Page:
II. Blurring Lines Between Material Non-Public Information and UPSI
This amendment would blur the line between UPSI and material non-public information (MNPI), a distinction made by Parliament in the SEBI Act, 1992. Section 12A(e) refers to MNPI, while Section 15G refers to UPSI. The amendment would essentially make every material information a UPSI, let go of the smaller class of MNPI. What is more glaring is that this distinction between two classes of information as envisaged by a statute is not dissolved by an amending act but by mere regulation.
As also enumerated about the differentiation between UPSI and material UPSI, it is also pertinent to refer to the order given in the matter of DCB Bank Ltd., wherein the SEBI itself ordered that even if it is assumed that information is UPSI, it is incumbent on the SEBI to demonstrate and establish that it is material and will have a significant impact on price once made public. Interestingly, SEBI qualified the discharge of burden as proving beyond doubt. However, by ignoring the settled principles in limine, the amendment plainly makes all material information a UPSI. The decision given by SAT in Rupesh Kantilal v. SEBI comes as a direct contrast as one of the pandora of judgements wherein it crystallised that a disclosure required by LODR regulations (which the proposed amendment seeks to bring within UPSI) may or may not affect the pricing of the securities and will not qualify as UPSI.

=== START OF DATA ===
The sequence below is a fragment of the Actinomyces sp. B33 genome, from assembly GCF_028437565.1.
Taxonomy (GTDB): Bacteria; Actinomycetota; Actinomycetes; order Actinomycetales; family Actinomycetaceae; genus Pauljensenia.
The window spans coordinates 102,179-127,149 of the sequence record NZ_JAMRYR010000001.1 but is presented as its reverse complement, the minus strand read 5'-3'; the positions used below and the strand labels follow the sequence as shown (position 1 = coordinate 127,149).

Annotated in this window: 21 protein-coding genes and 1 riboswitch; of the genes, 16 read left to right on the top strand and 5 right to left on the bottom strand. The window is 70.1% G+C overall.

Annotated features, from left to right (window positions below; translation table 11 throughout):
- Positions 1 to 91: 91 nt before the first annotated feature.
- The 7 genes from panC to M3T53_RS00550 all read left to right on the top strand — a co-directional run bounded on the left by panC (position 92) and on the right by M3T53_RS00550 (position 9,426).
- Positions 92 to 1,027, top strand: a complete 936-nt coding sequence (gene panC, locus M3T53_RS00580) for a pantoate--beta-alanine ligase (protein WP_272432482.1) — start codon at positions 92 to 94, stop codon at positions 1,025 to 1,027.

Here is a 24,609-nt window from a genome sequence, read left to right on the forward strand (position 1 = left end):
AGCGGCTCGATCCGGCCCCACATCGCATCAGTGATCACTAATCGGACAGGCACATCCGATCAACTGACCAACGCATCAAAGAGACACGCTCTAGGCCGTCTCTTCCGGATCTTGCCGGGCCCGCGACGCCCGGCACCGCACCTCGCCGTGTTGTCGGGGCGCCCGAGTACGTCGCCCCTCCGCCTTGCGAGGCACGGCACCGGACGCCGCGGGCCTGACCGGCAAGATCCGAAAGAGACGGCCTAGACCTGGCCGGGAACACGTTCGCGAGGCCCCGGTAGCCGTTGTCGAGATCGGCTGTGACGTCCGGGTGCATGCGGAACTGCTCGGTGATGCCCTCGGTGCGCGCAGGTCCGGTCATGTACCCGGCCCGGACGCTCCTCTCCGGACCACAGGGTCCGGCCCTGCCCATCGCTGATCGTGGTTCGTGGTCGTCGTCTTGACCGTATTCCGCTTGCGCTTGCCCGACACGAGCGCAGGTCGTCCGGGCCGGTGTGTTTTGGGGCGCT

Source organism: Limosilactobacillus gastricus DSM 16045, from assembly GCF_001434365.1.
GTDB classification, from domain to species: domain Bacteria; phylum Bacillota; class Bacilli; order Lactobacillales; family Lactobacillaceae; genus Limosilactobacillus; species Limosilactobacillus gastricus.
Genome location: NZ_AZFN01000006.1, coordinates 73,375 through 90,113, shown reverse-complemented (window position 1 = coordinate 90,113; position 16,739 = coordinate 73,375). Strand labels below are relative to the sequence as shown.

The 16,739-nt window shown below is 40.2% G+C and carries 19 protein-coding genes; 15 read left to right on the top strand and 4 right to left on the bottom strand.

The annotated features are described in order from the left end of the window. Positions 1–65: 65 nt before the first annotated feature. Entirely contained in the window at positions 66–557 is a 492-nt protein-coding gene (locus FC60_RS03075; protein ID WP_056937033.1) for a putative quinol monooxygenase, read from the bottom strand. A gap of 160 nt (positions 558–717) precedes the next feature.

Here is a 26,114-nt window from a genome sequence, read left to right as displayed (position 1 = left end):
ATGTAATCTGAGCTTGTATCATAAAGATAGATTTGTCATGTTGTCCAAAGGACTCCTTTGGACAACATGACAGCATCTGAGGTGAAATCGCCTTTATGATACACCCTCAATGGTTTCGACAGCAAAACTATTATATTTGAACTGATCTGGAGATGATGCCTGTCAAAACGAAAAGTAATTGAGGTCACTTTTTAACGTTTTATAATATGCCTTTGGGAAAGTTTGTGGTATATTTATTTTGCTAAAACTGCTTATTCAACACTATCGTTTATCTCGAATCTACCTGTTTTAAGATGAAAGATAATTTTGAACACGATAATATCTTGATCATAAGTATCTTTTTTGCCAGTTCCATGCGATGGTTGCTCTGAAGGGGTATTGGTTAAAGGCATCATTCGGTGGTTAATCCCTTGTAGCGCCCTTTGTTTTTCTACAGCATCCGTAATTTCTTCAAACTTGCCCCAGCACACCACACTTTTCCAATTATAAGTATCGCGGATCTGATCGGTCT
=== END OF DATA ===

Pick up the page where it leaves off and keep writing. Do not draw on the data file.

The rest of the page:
III. Implanting Adequacy in the shoes of Sufficiency
In Mr. B. Renganathan vs. SEBI, the SAT examined whether something as immensely material as the acquisition of a company may be UPSI or not. Interestingly, what the SAT devised as a test for adjudicating the issue is exactly what the proposed amendment defies. Though it can be logically argued that even this order condensed into setting the materiality of information as classifying it as UPSI, the qualifying caveat cannot be overlooked. SAT cautioned that the interpretation of UPSI through materiality cannot be done arbitrarily, which is exactly what the proposed change does. Reading the entire canvas of material information as UPSI thus deludes a benchmark as a compulsory criterion and, as explained in earlier parts, merges material UPSI into UPSI.